So, the date was 29th July 2017, a glorious Saturday afternoon. My first group cookery class took place and I am so thrilled and pleased with its success.
We had facilities for 16 learners, but eventually had to cater to two additional enthusiastic learners. Some of the learners brought friends and family to support them on the day...and the kitchen lit up, was very busy and fast paced...!
I was so happy to welcome the learners who were a good mix of ethnicities. It was interesting to see the learner profile with about 50% of them in relationships with Nigerian men hence their interest in learning to cook Nigerian food. There was also a large number of learners with Nigerian origins, born in the UK but not so familiar with Nigerian cuisine. Some were half Nigerian and other nationality such as West Indian..! I also had some non-Nigerian Africans on the course, two of them were men...!
What I interpret from this statistic is that, interest in Nigerian food cuts across ethnicities, and is far reaching. And there are real reasons for this interest be it; spouses who want to learn the culinary culture of their partners, children who want to learn the culinary culture of their parents, and foodies who just love Nigerian food because of all its deliciousness and flavours..!
What We Cooked
The session was segmented into three parts with learners offered the opportunities to cook three different dishes a rice dish (Jollof Rice, Fried Rice or Coconut Rice), a traditional soup dish (Egusi Soup, Efo Riro or Pepper Soup) and a swallow dish (Pounded Yam, Gari or Amala). All the dishes were made with health in mind, so some twists and tips where applied to the techniques.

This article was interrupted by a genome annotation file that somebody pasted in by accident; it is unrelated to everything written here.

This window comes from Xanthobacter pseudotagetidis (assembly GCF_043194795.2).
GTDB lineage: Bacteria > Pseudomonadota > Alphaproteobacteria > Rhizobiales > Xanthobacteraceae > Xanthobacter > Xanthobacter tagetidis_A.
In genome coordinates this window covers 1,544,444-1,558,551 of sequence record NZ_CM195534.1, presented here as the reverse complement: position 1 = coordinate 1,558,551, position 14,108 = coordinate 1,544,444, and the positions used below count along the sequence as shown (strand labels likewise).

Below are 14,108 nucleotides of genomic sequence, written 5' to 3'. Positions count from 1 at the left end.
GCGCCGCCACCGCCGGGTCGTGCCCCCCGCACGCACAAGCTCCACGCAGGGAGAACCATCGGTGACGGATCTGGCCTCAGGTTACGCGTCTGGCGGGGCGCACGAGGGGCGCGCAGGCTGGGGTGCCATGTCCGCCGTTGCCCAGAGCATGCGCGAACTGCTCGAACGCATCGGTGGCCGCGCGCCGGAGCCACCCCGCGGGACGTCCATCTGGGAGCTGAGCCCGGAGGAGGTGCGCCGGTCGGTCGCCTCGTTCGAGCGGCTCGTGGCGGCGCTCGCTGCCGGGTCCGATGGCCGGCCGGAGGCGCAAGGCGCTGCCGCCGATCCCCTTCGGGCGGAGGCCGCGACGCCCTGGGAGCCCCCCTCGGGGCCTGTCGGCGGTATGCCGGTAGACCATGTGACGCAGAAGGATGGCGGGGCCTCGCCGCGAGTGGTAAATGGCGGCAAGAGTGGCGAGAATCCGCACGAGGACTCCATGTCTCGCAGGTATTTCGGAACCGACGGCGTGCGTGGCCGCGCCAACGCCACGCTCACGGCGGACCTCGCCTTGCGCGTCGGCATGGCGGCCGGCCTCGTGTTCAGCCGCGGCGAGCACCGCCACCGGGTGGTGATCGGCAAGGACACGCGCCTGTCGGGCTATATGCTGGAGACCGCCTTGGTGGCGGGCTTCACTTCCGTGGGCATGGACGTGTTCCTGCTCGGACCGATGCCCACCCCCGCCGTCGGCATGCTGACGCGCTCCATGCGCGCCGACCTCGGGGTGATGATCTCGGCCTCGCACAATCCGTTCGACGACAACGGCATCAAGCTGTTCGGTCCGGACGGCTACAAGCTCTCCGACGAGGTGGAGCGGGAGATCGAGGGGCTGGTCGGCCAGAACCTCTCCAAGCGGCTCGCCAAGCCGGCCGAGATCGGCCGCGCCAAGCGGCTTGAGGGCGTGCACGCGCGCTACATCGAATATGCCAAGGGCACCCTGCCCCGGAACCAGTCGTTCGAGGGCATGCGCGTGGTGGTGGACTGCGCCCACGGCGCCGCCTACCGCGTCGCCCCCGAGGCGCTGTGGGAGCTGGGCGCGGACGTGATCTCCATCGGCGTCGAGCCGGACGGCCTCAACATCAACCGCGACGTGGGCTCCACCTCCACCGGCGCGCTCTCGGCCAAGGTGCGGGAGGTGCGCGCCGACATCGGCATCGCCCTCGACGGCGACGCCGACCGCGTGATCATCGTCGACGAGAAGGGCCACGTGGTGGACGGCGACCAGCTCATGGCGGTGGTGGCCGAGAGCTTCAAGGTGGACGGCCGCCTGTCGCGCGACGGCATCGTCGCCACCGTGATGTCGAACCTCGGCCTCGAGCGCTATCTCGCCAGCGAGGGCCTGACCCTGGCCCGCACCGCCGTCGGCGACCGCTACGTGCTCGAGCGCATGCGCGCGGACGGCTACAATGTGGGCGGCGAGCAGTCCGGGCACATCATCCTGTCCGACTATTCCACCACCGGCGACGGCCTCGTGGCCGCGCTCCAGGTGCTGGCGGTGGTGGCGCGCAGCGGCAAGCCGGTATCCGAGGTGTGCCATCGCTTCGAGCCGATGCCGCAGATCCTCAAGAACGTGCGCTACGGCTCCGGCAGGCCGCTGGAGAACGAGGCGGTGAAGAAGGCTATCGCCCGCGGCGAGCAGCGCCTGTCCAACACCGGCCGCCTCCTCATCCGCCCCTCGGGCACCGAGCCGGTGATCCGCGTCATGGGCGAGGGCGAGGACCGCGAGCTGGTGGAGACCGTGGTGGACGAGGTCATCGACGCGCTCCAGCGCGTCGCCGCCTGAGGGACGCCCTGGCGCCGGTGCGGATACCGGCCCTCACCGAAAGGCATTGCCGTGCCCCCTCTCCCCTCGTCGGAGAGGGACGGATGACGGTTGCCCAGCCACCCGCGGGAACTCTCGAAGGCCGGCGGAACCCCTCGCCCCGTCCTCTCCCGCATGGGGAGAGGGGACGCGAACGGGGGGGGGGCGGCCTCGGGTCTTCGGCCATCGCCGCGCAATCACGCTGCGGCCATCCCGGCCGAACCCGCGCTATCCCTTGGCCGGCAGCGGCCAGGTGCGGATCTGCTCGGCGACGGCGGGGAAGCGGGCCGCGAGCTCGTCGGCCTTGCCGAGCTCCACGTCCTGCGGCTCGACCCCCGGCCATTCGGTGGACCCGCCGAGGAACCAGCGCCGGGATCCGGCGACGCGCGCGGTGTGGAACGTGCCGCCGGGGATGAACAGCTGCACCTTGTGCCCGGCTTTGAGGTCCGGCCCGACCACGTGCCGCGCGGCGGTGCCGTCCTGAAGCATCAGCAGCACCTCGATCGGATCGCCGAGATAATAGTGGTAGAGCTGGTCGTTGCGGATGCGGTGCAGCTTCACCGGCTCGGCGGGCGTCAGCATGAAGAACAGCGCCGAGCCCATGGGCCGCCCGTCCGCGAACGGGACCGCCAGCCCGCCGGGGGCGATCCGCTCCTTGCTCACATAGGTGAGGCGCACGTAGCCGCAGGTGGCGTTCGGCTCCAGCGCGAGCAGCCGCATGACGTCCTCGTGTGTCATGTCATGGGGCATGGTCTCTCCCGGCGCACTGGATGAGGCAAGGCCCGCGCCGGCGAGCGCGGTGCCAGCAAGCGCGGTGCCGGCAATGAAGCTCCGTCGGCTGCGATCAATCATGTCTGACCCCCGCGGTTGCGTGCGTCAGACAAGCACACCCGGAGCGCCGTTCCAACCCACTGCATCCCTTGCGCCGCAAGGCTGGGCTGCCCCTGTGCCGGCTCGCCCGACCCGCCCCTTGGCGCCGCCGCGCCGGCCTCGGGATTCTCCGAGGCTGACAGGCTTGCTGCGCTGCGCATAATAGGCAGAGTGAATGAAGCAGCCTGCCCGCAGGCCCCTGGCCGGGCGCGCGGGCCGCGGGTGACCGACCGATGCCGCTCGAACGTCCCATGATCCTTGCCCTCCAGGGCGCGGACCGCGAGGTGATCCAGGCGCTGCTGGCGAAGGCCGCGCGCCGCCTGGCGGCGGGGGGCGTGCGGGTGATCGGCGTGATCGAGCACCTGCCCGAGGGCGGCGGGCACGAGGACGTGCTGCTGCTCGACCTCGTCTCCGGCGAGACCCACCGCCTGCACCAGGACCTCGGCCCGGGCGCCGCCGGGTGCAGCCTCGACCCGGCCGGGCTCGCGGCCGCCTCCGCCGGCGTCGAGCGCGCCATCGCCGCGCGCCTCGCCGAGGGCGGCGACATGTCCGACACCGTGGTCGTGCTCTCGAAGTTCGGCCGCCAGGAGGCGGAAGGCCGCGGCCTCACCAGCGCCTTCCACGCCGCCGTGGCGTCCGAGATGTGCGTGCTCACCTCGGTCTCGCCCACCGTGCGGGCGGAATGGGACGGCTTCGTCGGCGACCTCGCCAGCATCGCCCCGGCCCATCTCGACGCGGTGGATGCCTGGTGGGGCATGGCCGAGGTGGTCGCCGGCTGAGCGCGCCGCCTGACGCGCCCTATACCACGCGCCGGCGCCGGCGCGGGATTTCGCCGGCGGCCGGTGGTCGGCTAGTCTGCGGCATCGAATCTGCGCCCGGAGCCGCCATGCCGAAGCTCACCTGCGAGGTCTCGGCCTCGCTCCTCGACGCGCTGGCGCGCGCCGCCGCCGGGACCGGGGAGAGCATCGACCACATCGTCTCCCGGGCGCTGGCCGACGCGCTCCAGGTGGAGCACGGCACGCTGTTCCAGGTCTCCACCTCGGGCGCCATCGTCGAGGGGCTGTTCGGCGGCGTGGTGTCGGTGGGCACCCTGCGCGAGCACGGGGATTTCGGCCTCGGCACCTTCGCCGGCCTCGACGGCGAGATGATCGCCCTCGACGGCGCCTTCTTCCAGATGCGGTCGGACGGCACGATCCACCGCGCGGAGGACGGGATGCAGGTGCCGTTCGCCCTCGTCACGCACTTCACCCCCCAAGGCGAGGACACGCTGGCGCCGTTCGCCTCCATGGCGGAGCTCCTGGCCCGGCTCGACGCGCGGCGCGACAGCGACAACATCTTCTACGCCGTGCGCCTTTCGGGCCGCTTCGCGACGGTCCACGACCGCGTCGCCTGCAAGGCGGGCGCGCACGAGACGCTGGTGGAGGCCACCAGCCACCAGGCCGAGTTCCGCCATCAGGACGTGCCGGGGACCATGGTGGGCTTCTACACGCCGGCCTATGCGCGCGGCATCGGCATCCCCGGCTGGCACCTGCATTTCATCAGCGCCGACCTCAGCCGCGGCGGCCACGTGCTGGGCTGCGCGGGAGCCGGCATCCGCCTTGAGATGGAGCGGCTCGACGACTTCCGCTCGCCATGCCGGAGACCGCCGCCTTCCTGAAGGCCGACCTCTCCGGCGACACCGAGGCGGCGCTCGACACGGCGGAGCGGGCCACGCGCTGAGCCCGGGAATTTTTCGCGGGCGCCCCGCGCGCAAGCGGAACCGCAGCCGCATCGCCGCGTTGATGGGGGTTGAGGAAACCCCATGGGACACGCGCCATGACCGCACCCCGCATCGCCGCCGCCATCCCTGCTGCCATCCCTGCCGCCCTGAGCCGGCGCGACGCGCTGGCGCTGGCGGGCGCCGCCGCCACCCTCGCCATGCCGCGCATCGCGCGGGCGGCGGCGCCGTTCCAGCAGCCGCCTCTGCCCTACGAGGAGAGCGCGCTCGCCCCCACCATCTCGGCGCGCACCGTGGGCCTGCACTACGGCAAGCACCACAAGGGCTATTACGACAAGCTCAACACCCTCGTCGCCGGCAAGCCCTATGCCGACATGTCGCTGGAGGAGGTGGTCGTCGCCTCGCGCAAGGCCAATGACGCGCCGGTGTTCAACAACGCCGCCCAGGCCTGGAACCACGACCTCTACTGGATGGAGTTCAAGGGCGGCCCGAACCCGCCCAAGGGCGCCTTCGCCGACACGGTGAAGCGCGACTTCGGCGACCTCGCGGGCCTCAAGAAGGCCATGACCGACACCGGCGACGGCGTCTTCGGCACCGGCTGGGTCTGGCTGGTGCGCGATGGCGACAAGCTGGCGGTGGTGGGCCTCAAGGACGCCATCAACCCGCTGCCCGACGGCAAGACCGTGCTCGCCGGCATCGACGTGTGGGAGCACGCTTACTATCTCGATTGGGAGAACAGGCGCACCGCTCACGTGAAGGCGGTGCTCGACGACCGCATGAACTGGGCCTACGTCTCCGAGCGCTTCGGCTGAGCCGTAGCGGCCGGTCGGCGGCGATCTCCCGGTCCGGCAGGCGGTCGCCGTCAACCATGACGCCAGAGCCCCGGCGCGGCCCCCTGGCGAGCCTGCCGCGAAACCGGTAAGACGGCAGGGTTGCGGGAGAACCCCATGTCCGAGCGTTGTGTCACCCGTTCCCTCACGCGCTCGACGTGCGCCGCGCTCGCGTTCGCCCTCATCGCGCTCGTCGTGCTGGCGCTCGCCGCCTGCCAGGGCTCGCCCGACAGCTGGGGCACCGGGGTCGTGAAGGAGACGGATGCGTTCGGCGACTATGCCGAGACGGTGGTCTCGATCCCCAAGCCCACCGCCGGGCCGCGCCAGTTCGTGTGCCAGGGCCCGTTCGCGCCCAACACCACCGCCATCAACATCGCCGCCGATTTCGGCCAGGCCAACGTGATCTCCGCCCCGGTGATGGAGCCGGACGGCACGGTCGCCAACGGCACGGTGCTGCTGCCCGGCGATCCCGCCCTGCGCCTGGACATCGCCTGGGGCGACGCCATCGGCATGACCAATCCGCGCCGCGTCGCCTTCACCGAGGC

The class was delivered using a combination of techniques ranging from verbal exposition to practical demonstrations and offering one-one support. Learners were shown all the traditional ingredients and signposted on how to source them. It was interactive and engaging, and above all fun..! At the same time, it was a little hectic because, as some of the learners said, there was a lot to learn..!
Sourcing ingredients remains one of the main challenges in diaspora. Its a combination of factors such as lack of understanding of what the ingredients are and a defined quality to look out for, and then, the lack of knowledge of where these ingredients can be purchased...another factor is the convenience of sourcing the ingredients. So I was so pleased to have caught the interest of Tropical Sun, a reputable, quality Afro Caribbean food producer based in he UK but with tentacles throughout the world.Their products (except from the fresh ingredients) were used during the class, and learners gained awareness of where to source ingredients for cooking Nigerian dishes. Find out more about Tropical Sun here..
The feedback from those in attendance was positive and constructive. For most, the class provided a great opportunity to learn about Nigerian cuisine from someone they find knowledgeable. Others also appreciated the interactivity with other learners and also the freedom to explore the techniques on their own.... It was also expressed that learners would like more one-one support...! I suppose this is true and is such a challenge in a group session, but I have already begun addressing this issue for my next session.
Overall, learners felt they learnt new things, will be willing to take more courses and also recommend to friends and family.... For me, his means success...!
We are already planning our next sessions which will be in September. These new classes will be Master Classes which will focus on specific dishes and learning how to make them perfectly. We will also be offering some more introductory courses. We are compiling our lists and would ask you to register your interest using the form below...
Register Your Interest in our Cookery Course
Please state the specific dishes you wish to learn.
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